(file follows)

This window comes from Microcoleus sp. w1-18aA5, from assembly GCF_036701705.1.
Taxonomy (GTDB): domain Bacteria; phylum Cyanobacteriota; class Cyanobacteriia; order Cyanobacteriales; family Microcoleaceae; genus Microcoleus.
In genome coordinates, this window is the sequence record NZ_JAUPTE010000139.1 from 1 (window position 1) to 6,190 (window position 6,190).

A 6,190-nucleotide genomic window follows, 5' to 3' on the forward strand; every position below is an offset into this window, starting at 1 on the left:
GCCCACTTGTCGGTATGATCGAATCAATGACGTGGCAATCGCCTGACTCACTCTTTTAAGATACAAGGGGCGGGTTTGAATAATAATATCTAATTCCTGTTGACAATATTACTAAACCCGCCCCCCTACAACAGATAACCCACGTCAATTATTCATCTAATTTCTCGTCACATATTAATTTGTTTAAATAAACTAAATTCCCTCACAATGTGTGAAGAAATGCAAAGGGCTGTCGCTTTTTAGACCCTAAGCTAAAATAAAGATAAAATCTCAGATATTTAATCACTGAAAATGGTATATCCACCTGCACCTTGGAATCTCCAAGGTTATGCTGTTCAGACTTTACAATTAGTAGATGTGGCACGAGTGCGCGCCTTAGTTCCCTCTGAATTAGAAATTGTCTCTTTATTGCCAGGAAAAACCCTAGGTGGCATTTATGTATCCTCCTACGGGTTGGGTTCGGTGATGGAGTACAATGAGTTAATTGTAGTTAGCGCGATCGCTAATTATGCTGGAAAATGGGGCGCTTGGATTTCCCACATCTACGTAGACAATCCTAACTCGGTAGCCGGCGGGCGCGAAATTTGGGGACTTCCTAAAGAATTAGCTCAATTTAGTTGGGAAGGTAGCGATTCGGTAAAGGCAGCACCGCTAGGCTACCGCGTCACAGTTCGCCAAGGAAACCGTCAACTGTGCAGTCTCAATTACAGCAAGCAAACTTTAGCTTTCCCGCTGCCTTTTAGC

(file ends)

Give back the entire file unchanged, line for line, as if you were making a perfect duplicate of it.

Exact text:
This window comes from Microcoleus sp. w1-18aA5, from assembly GCF_036701705.1.
Taxonomy (GTDB): domain Bacteria; phylum Cyanobacteriota; class Cyanobacteriia; order Cyanobacteriales; family Microcoleaceae; genus Microcoleus.
In genome coordinates, this window is the sequence record NZ_JAUPTE010000139.1 from 1 (window position 1) to 6,190 (window position 6,190).

A 6,190-nucleotide genomic window follows, 5' to 3' on the forward strand; every position below is an offset into this window, starting at 1 on the left:
GCCCACTTGTCGGTATGATCGAATCAATGACGTGGCAATCGCCTGACTCACTCTTTTAAGATACAAGGGGCGGGTTTGAATAATAATATCTAATTCCTGTTGACAATATTACTAAACCCGCCCCCCTACAACAGATAACCCACGTCAATTATTCATCTAATTTCTCGTCACATATTAATTTGTTTAAATAAACTAAATTCCCTCACAATGTGTGAAGAAATGCAAAGGGCTGTCGCTTTTTAGACCCTAAGCTAAAATAAAGATAAAATCTCAGATATTTAATCACTGAAAATGGTATATCCACCTGCACCTTGGAATCTCCAAGGTTATGCTGTTCAGACTTTACAATTAGTAGATGTGGCACGAGTGCGCGCCTTAGTTCCCTCTGAATTAGAAATTGTCTCTTTATTGCCAGGAAAAACCCTAGGTGGCATTTATGTATCCTCCTACGGGTTGGGTTCGGTGATGGAGTACAATGAGTTAATTGTAGTTAGCGCGATCGCTAATTATGCTGGAAAATGGGGCGCTTGGATTTCCCACATCTACGTAGACAATCCTAACTCGGTAGCCGGCGGGCGCGAAATTTGGGGACTTCCTAAAGAATTAGCTCAATTTAGTTGGGAAGGTAGCGATTCGGTAAAGGCAGCACCGCTAGGCTACCGCGTCACAGTTCGCCAAGGAAACCGTCAACTGTGCAGTCTCAATTACAGCAAGCAAACTTTAGCTTTCCCGCTGCCTTTTAGC